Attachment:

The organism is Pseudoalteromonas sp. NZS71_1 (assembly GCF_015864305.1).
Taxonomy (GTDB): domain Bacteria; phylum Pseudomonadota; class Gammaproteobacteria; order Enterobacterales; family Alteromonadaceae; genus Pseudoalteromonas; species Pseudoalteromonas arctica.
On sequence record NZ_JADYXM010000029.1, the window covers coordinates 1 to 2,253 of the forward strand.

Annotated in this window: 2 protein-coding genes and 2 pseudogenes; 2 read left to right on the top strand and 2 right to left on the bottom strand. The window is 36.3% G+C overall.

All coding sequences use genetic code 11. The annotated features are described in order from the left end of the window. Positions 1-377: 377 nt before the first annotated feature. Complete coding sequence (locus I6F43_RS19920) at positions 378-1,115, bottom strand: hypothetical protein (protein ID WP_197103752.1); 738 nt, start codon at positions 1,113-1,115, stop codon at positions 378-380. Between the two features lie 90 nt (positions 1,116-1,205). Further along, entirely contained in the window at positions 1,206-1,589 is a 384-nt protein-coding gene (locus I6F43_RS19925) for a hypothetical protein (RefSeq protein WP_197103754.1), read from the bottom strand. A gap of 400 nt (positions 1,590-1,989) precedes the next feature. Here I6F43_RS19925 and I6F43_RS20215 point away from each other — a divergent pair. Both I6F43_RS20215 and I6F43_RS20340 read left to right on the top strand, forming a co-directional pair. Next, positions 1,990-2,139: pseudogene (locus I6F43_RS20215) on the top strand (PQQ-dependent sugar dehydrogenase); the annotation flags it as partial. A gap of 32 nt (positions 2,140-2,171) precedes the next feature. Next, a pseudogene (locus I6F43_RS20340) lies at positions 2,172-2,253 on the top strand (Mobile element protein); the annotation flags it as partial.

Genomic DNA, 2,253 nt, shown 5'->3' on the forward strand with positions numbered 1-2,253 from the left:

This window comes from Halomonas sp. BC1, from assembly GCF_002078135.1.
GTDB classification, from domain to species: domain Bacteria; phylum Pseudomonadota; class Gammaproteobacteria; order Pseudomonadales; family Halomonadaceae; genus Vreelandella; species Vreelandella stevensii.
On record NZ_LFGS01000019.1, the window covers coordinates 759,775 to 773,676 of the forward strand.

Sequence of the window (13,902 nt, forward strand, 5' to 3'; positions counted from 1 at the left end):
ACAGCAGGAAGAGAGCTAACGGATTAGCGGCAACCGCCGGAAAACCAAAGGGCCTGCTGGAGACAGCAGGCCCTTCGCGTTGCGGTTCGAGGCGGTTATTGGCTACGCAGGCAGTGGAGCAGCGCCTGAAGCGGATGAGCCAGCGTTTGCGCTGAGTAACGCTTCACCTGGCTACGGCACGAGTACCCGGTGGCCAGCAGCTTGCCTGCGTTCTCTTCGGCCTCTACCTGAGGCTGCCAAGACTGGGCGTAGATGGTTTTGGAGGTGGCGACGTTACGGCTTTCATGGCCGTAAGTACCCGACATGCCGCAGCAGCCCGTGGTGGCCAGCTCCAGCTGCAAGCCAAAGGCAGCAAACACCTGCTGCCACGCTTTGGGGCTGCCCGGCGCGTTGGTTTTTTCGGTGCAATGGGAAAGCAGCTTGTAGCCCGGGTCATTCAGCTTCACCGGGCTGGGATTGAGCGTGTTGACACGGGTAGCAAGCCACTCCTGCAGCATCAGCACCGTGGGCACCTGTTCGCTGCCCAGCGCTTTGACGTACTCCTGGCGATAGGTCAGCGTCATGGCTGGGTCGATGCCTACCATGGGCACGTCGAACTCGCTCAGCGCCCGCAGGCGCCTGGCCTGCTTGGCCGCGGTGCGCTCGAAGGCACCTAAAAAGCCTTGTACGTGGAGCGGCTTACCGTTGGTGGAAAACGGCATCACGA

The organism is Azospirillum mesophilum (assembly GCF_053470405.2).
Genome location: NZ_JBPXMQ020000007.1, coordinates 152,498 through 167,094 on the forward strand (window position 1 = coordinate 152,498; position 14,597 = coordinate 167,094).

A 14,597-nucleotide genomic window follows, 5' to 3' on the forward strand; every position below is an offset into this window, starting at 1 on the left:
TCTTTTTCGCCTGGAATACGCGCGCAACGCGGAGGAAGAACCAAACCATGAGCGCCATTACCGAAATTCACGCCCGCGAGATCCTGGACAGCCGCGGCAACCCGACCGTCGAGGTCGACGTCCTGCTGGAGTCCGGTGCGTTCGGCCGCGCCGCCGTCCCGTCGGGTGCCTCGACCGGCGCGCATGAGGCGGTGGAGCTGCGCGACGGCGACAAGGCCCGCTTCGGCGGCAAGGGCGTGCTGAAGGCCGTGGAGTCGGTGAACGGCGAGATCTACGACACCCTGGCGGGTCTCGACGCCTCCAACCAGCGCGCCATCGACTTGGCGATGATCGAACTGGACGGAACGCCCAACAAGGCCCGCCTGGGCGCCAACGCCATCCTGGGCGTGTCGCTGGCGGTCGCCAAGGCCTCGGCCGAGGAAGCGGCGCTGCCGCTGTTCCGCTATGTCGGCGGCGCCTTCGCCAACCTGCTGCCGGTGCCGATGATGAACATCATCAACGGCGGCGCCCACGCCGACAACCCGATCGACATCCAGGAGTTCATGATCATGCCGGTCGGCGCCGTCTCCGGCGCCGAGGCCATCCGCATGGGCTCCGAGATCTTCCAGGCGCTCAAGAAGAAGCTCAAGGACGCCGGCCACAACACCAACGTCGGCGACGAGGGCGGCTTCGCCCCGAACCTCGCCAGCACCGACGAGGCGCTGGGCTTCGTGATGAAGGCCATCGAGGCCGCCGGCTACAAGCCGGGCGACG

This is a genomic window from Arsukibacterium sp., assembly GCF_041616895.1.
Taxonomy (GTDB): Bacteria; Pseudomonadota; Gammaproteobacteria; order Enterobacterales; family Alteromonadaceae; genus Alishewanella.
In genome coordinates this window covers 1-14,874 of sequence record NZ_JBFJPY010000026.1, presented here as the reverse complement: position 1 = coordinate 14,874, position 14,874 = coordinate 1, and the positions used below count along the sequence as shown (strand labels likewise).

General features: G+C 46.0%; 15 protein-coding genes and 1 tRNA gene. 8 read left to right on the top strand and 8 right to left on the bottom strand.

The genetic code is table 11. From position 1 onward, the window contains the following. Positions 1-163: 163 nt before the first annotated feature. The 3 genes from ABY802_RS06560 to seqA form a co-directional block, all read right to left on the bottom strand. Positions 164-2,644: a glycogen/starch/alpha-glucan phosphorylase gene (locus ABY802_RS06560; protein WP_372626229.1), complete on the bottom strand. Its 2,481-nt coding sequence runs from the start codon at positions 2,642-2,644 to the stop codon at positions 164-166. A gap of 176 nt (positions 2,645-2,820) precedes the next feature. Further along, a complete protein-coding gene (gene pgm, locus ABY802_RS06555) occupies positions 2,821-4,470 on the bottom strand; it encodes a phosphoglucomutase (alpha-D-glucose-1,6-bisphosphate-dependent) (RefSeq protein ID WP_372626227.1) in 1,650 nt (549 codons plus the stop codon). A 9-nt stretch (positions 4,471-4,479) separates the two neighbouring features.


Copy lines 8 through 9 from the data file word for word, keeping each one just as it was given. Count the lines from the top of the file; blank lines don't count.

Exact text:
GTDB classification, from domain to species: domain Bacteria; phylum Pseudomonadota; class Gammaproteobacteria; order Pseudomonadales; family Halomonadaceae; genus Vreelandella; species Vreelandella stevensii.
On record NZ_LFGS01000019.1, the window covers coordinates 759,775 to 773,676 of the forward strand.